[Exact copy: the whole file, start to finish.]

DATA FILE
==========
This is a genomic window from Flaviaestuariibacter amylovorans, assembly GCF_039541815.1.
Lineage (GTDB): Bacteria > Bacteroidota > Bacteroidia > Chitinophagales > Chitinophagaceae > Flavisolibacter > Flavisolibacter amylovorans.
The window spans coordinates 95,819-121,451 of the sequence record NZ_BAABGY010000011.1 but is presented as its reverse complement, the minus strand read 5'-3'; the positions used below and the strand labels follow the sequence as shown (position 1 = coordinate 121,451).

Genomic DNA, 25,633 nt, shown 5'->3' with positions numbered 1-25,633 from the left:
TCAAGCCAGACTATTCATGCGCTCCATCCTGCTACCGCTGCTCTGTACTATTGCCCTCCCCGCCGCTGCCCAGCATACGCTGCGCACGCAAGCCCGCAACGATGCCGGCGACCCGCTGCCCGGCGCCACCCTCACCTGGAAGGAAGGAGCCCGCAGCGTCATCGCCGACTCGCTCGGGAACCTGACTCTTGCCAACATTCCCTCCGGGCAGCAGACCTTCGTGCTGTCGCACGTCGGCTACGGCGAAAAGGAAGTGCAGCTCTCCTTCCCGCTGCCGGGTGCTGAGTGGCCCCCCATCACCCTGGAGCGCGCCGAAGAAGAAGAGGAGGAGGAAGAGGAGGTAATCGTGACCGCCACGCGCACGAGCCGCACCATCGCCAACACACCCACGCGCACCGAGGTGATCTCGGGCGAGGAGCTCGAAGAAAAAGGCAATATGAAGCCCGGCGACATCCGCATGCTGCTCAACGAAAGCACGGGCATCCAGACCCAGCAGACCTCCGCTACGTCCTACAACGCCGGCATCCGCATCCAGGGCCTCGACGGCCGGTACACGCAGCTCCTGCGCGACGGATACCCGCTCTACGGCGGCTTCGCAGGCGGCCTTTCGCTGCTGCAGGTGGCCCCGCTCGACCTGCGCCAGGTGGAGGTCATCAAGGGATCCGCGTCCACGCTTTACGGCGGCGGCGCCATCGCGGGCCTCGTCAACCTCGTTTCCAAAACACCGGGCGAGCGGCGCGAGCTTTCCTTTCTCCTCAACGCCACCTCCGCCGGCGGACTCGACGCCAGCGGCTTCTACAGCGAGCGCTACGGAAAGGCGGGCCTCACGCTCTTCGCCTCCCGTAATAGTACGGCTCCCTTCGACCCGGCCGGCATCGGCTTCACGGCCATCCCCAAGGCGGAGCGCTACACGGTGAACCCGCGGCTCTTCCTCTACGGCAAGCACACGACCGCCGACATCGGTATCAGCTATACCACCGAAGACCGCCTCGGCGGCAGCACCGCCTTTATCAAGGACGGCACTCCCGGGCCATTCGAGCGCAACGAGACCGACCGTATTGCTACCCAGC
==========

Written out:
This is a genomic window from Flaviaestuariibacter amylovorans, assembly GCF_039541815.1.
Lineage (GTDB): Bacteria > Bacteroidota > Bacteroidia > Chitinophagales > Chitinophagaceae > Flavisolibacter > Flavisolibacter amylovorans.
The window spans coordinates 95,819-121,451 of the sequence record NZ_BAABGY010000011.1 but is presented as its reverse complement, the minus strand read 5'-3'; the positions used below and the strand labels follow the sequence as shown (position 1 = coordinate 121,451).

Genomic DNA, 25,633 nt, shown 5'->3' with positions numbered 1-25,633 from the left:
TCAAGCCAGACTATTCATGCGCTCCATCCTGCTACCGCTGCTCTGTACTATTGCCCTCCCCGCCGCTGCCCAGCATACGCTGCGCACGCAAGCCCGCAACGATGCCGGCGACCCGCTGCCCGGCGCCACCCTCACCTGGAAGGAAGGAGCCCGCAGCGTCATCGCCGACTCGCTCGGGAACCTGACTCTTGCCAACATTCCCTCCGGGCAGCAGACCTTCGTGCTGTCGCACGTCGGCTACGGCGAAAAGGAAGTGCAGCTCTCCTTCCCGCTGCCGGGTGCTGAGTGGCCCCCCATCACCCTGGAGCGCGCCGAAGAAGAAGAGGAGGAGGAAGAGGAGGTAATCGTGACCGCCACGCGCACGAGCCGCACCATCGCCAACACACCCACGCGCACCGAGGTGATCTCGGGCGAGGAGCTCGAAGAAAAAGGCAATATGAAGCCCGGCGACATCCGCATGCTGCTCAACGAAAGCACGGGCATCCAGACCCAGCAGACCTCCGCTACGTCCTACAACGCCGGCATCCGCATCCAGGGCCTCGACGGCCGGTACACGCAGCTCCTGCGCGACGGATACCCGCTCTACGGCGGCTTCGCAGGCGGCCTTTCGCTGCTGCAGGTGGCCCCGCTCGACCTGCGCCAGGTGGAGGTCATCAAGGGATCCGCGTCCACGCTTTACGGCGGCGGCGCCATCGCGGGCCTCGTCAACCTCGTTTCCAAAACACCGGGCGAGCGGCGCGAGCTTTCCTTTCTCCTCAACGCCACCTCCGCCGGCGGACTCGACGCCAGCGGCTTCTACAGCGAGCGCTACGGAAAGGCGGGCCTCACGCTCTTCGCCTCCCGTAATAGTACGGCTCCCTTCGACCCGGCCGGCATCGGCTTCACGGCCATCCCCAAGGCGGAGCGCTACACGGTGAACCCGCGGCTCTTCCTCTACGGCAAGCACACGACCGCCGACATCGGTATCAGCTATACCACCGAAGACCGCCTCGGCGGCAGCACCGCCTTTATCAAGGACGGCACTCCCGGGCCATTCGAGCGCAACGAGACCGACCGTATTGCTACCCAGC